Tragedy inspires love

Schiller, Friedrich - Cabal and love - A bourgeois tragedy

Table of Contents

Preface

1 Introduction

2 author and time

3 content
3.1 people
3.2 Work structure and course
3.2.1 First act
3.2.2 Act two
3.2.3 Third act
3.2.4 Fourth act
3.2.5 Act five

4 interpretations
4.1 “Cabal and love” as a mirror of time
4.2 “Cabal and love” as a socially critical drama
4.3 “Cabal and Love” as a tragedy

5 conclusion

7 Bibliography

Preface

The following work deals with the bourgeois tragedy "Cabal and Love". The different characters are to be examined in more detail and the tragic plot interpreted. This work will also reveal the life of Friedrich Schiller and the circumstances of his time.

The aim of these explanations is to bring the work closer to the reader and to show the background of its creation.

1 Introduction

"Kabale und Liebe" is a civil tragedy that was created in 1783. Friedrich Schiller, who was only 24 at the time, was inspired by the motifs and characters of previous dramas. The plot is based on Wagner's “Repentance after the act” and the features of various main characters can be found in works such as “The Child Murderer” or “Julius von Tarent” by Johann Anton Leisewitz. Lessing's dramas "Miss Sara Sampson" and "Emilia Galotti" were also models for Schiller's tragedy.

Despite its ancient language, “Kabale und Liebe” is a timeless piece. The generation conflict, the failure of a love due to social discrepancies and the contrast between individual interests and social norms offer the reader an extensive pattern of identification. Schiller's drama is also important outside of German-speaking countries. It was translated into English as early as 1795 and into French in 1800. Interest in Schiller has by no means been lost over the past 200 years. The Weltwoche wrote on September 22, 1988:

“There seems to be no match for Schiller. Even after 200 years he still looks powerful and bold. His language is fresh, pathetic and disrespectful, the intrigue, cleverly thought out and exciting, sparkling with evil cynicism, and the characters of the individual persons are so closely observed that the bourgeois tragedy really only needed to be played well to make a thrilling evening to guarantee. "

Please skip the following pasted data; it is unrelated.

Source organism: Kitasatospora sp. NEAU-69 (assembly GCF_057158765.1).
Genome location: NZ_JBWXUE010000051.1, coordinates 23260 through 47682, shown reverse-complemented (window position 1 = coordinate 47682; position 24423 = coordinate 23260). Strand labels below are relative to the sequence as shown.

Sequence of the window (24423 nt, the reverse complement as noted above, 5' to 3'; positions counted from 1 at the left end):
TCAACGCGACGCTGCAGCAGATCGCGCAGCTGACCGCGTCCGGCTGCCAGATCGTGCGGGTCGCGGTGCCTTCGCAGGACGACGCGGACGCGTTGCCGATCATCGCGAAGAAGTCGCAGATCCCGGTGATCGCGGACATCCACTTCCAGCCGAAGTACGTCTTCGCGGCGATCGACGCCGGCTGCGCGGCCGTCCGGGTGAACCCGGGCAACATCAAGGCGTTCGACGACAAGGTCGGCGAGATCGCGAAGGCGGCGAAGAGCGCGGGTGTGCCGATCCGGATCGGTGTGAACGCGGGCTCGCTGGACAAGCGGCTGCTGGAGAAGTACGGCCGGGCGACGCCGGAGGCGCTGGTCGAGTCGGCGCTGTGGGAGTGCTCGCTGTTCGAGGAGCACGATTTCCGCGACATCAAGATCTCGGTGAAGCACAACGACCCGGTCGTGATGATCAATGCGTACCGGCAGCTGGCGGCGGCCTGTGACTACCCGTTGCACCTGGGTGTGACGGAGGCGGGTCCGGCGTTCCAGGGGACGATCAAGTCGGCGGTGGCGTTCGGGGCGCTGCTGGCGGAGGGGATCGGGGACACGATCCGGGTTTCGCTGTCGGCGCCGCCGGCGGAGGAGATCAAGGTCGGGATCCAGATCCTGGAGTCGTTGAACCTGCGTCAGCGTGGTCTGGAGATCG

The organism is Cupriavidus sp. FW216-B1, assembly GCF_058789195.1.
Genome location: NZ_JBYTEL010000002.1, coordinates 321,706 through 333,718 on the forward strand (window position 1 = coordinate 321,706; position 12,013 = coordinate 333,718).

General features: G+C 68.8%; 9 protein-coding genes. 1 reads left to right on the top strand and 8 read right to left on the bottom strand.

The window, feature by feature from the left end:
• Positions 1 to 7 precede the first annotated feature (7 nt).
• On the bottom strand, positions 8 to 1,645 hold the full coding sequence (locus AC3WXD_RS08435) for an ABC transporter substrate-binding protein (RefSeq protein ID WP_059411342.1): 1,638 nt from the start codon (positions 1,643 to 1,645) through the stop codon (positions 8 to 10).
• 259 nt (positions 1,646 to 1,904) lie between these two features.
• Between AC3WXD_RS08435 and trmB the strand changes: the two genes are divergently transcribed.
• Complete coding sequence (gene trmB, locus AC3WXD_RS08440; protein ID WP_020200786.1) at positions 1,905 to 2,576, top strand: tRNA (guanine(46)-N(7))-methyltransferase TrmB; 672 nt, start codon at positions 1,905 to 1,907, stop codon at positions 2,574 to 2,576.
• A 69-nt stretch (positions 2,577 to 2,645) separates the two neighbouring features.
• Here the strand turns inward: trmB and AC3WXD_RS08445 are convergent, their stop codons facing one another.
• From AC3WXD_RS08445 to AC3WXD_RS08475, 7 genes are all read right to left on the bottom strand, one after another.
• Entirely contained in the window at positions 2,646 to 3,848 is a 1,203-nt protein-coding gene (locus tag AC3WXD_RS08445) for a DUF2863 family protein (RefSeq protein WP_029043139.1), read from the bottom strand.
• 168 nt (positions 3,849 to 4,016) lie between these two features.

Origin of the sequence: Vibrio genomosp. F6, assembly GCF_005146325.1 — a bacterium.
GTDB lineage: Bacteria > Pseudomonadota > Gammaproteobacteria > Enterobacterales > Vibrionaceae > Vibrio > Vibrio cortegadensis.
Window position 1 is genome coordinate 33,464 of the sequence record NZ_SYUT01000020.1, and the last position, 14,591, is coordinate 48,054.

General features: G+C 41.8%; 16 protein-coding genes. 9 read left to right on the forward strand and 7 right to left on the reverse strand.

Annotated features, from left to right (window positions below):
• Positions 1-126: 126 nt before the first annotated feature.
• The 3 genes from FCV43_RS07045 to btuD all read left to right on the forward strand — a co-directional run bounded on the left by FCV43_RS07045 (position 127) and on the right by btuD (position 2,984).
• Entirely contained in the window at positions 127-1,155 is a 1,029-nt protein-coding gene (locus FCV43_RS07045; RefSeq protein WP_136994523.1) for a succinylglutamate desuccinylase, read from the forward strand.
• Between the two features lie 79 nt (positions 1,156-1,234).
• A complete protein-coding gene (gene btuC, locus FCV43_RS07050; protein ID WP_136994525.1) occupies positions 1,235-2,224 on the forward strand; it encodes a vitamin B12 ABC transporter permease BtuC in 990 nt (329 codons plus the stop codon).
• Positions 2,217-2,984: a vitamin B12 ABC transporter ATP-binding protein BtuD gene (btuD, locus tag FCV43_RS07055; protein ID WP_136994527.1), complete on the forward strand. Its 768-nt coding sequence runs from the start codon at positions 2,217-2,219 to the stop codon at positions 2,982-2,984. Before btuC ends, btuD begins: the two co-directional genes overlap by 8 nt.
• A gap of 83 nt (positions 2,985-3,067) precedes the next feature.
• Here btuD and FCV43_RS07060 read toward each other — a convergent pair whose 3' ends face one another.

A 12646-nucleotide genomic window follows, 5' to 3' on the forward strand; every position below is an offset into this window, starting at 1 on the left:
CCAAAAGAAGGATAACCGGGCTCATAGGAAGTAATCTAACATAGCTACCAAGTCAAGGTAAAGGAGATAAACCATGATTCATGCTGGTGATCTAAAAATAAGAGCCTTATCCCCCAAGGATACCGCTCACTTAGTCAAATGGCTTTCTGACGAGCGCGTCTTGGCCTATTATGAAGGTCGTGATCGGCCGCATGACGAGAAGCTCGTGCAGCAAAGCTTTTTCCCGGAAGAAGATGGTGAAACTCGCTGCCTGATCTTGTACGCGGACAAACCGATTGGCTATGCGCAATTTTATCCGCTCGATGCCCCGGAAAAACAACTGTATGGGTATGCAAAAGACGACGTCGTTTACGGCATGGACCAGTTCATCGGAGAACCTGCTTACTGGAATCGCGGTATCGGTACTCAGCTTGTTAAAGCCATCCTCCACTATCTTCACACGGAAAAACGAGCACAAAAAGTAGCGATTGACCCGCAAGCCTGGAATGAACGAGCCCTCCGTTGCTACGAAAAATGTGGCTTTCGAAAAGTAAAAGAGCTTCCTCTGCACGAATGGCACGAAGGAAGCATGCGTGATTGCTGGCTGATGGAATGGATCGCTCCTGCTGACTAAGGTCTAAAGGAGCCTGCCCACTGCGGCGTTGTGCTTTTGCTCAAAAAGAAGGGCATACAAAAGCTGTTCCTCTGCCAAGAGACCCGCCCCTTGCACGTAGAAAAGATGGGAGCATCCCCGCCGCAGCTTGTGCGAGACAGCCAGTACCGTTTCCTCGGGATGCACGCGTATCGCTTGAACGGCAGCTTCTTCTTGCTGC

2 author and time

Around 1800 Germany was divided into many small states. The French Revolution had only just ended and the estates society was firmly established in Germany. The absolutist rulers ruled and lived along the lines of the Versailles court. They celebrated parties, held balls and organized hunts. The numerically larger rural population was defenselessly subject to the nobility and large parts of the country were severely impoverished. So also Württemberg, in which Johann Christoph Friedrich Schiller was born on November 10, 1759 as the son of the military surgeon J. C. Schiller. He spent his childhood in poor conditions. He attended the village school and took Latin lessons from the parish priest. In 1873 he was transferred to the military academy in Stuttgart on the orders of the Duke of Württemberg. While he was studying law and medicine there, he wrote his first drama "The Robbers". When he finished his studies in 1781, he was employed as a regime doctor in Stuttgart. However, his salary was barely enough to live on and so in the same year he had “Die Räuber” printed and published from borrowed money. Friedrich finally traveled to the premiere in 1782 without permission and was punished by the duke with 14 days' arrest. In addition, he was banned from further writing activities, as a result of which Schiller fled to Mannheim. In the following years he traveled through large parts of Germany, wrote "Kabale und Liebe" and began to build up a lively correspondence with Christian Gottfried Körner, as a result of which Schiller traveled to Leipzig in 1785 to visit him. Körner helped Schiller out of financial distress and traveled with him through various cities. In 1787 Schiller came to Weimar, where he first met Herder and Wieland. In the following year he met Goethe for the first time and received a professorship in Jena. However, his teaching post as a historian remained unpaid. In 1790 Friedrich Schiller was appointed court counselor and married Charlotte von Lengenfeld. In the following months, Schiller fell critically ill for the first time. He suffered breakdowns, convulsive coughing fits, and passed out from which he never recovered. In 1794, Goethe accepted an invitation from Schiller to participate in the magazine “Die Horen”. This second encounter ultimately led to a friendship that is still very controversial today. Friedrich's first son is born two years later and his father dies that same year. In the following years his second son and first daughter are born. The Schiller family finally had to leave the small house in Jena in 1799 and moved to today's Schillerhaus in Weimar. Schiller's last years were marked by many life-threatening illnesses until he finally died on May 9, 1805.